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The Daily Wildcat

The Daily Wildcat


Ending food insecurity


The UA Campus Pantry works to eliminate food insecurity by providing nonperishable goods at no cost to students and faculty. 

The UA Campus Pantry gives students and faculty the opportunity to pick up nonperishable food staples at no cost and will open its doors for another distribution on Friday.

The pantry’s main goal is to reduce food insecurity by supplying food staples for free. Students and staff only need a CatCard to access all of the nonperishables. Michelle Sun, community director of Residence Life, is the executive director and advisor for the nonprofit organization. She oversees the board of directors and advises the students to make sure the pantry is running smoothly. She was one of the founding members of the pantry.

Food insecurity is the inability to access food on a regular basis, according to Sun. The pantry’s distributions are given twice a month. It is set up like a storefront with a wide variety of nonperishables. Students and staff members come in and shop for a certain number of items that fit their needs, according to Sun. At the checkout, each person weighs the amount of nonperishables they’ve taken that day. At each distribution, the pantry gives away 400-500 pounds of food.

In February 2012, an initial interest meeting was held with all different people across the university to see if there was a need for a food pantry on the UA campus.

“There were students going hungry since meal plans are not required on our campus,” Sun said. “Students had to pick between paying for books or tuition versus eating on a regular basis, because a lot of people don’t realize food insecurity is something college students deal with.”

A stereotype exists that says if college students can afford to pay for higher education, they must be able to afford food on a regular basis, according to Sun. The UA Campus Pantry tries to bridge the gap between the cost of attending college and having the means to eat on a regular basis.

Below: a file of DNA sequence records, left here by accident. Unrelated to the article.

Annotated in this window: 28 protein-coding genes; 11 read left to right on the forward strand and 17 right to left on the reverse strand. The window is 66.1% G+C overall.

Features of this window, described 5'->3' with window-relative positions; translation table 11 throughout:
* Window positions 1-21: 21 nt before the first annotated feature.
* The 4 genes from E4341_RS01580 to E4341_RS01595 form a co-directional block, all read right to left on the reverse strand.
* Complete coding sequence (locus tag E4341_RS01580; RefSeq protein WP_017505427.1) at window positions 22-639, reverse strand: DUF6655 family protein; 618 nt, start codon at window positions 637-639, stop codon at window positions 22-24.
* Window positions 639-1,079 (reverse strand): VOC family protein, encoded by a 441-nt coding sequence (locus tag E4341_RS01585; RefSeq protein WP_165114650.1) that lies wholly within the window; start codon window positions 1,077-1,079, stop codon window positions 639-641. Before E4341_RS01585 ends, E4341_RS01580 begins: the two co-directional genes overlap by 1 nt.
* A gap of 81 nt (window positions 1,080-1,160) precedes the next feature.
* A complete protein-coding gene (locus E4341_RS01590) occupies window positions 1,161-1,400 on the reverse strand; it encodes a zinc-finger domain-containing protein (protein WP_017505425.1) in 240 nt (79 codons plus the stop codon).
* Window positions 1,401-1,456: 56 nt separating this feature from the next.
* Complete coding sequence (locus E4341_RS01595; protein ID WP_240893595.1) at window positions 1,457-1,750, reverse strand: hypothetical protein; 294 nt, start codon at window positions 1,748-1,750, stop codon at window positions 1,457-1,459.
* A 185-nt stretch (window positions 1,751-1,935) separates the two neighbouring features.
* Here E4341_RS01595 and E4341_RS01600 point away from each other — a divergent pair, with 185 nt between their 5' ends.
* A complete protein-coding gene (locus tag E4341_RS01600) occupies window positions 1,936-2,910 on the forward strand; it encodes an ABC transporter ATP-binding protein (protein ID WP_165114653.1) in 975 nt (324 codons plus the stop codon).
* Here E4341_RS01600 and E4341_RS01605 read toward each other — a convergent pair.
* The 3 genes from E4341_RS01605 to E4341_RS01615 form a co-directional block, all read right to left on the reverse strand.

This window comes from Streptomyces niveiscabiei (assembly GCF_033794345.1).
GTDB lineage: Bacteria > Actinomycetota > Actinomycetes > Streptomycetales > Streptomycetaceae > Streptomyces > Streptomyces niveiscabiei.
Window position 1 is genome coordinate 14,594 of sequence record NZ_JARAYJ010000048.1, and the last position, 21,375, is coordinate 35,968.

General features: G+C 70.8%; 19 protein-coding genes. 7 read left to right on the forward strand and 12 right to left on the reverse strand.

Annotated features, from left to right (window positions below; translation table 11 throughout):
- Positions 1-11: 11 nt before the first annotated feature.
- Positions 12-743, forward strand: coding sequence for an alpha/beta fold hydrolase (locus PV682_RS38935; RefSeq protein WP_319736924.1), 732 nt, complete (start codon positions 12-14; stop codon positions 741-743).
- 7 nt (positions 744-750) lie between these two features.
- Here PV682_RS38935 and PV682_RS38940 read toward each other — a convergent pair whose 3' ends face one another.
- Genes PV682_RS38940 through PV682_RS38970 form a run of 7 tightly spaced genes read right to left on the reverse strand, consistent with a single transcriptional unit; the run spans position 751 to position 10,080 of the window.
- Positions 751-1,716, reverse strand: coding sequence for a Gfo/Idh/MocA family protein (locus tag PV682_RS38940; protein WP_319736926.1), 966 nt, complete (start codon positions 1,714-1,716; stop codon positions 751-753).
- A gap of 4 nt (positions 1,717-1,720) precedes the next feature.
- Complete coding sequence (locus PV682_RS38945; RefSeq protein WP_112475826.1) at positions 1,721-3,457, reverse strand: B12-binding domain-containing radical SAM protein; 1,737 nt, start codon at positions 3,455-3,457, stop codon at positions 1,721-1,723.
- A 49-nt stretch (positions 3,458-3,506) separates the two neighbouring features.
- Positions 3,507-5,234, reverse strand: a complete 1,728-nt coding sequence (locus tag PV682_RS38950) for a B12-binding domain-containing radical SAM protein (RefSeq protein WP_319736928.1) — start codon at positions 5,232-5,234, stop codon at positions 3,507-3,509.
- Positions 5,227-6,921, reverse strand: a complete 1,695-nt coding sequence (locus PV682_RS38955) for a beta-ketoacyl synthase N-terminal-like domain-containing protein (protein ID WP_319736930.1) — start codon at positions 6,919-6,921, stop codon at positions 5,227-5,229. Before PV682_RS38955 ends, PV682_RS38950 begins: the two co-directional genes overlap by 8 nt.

“We try to make the university more inclusive and a better learning environment for students experiencing food insecurity,” Sun said.

Mariel Wilk, an elementary education senior, is a board member in the UA Campus Pantry. She and the other board members run the distribution process and market and manage the pantry.

When she saw there was a need for the pantry, she said she got involved.

“I was fortunate enough not to be in this situation,” Wilk said.

Berkeley Harris, a junior studying public management and policy, has been a UA Campus Pantry board member since 2012. She said she helps with the administrative side of the pantry and wherever else she is needed.

“The college student population isn’t thought about when it comes to food insecurity,” Harris said.

The food available at the pantry consists of peanut butter, jelly, soups, ramen, canned fruits and vegetables, cereals, granola bars and citrus. The pantry sometimes receives fresh produce from the organization Waste Not and the UA Community Garden, according to Harris.

“I love being at the distribution and seeing the impact we are making,” Harris said. “The sense of community the pantry can build, as well as helping them have fuel to study and do better in college without worrying about not eating.”

The distribution will be held on Friday from 2-5 p.m. in El Portal.


Follow Amber White on Twitter.

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